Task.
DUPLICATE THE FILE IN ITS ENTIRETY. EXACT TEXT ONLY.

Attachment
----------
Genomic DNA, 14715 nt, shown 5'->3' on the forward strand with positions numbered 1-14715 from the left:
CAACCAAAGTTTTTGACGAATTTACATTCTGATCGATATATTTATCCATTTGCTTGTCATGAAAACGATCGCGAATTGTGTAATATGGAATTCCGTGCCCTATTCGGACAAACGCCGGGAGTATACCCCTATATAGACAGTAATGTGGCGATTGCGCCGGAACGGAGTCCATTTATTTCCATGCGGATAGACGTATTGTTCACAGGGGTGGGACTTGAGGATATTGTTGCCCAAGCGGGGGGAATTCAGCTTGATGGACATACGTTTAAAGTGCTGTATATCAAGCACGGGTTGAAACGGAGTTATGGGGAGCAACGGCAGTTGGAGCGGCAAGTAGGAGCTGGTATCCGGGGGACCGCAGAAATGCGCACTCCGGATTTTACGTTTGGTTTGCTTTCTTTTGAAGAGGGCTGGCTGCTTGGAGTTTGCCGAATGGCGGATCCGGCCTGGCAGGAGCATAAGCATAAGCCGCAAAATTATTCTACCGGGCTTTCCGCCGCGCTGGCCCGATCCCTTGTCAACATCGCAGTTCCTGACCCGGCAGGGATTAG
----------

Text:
Genomic DNA, 14715 nt, shown 5'->3' on the forward strand with positions numbered 1-14715 from the left:
CAACCAAAGTTTTTGACGAATTTACATTCTGATCGATATATTTATCCATTTGCTTGTCATGAAAACGATCGCGAATTGTGTAATATGGAATTCCGTGCCCTATTCGGACAAACGCCGGGAGTATACCCCTATATAGACAGTAATGTGGCGATTGCGCCGGAACGGAGTCCATTTATTTCCATGCGGATAGACGTATTGTTCACAGGGGTGGGACTTGAGGATATTGTTGCCCAAGCGGGGGGAATTCAGCTTGATGGACATACGTTTAAAGTGCTGTATATCAAGCACGGGTTGAAACGGAGTTATGGGGAGCAACGGCAGTTGGAGCGGCAAGTAGGAGCTGGTATCCGGGGGACCGCAGAAATGCGCACTCCGGATTTTACGTTTGGTTTGCTTTCTTTTGAAGAGGGCTGGCTGCTTGGAGTTTGCCGAATGGCGGATCCGGCCTGGCAGGAGCATAAGCATAAGCCGCAAAATTATTCTACCGGGCTTTCCGCCGCGCTGGCCCGATCCCTTGTCAACATCGCAGTTCCTGACCCGGCAGGGATTAG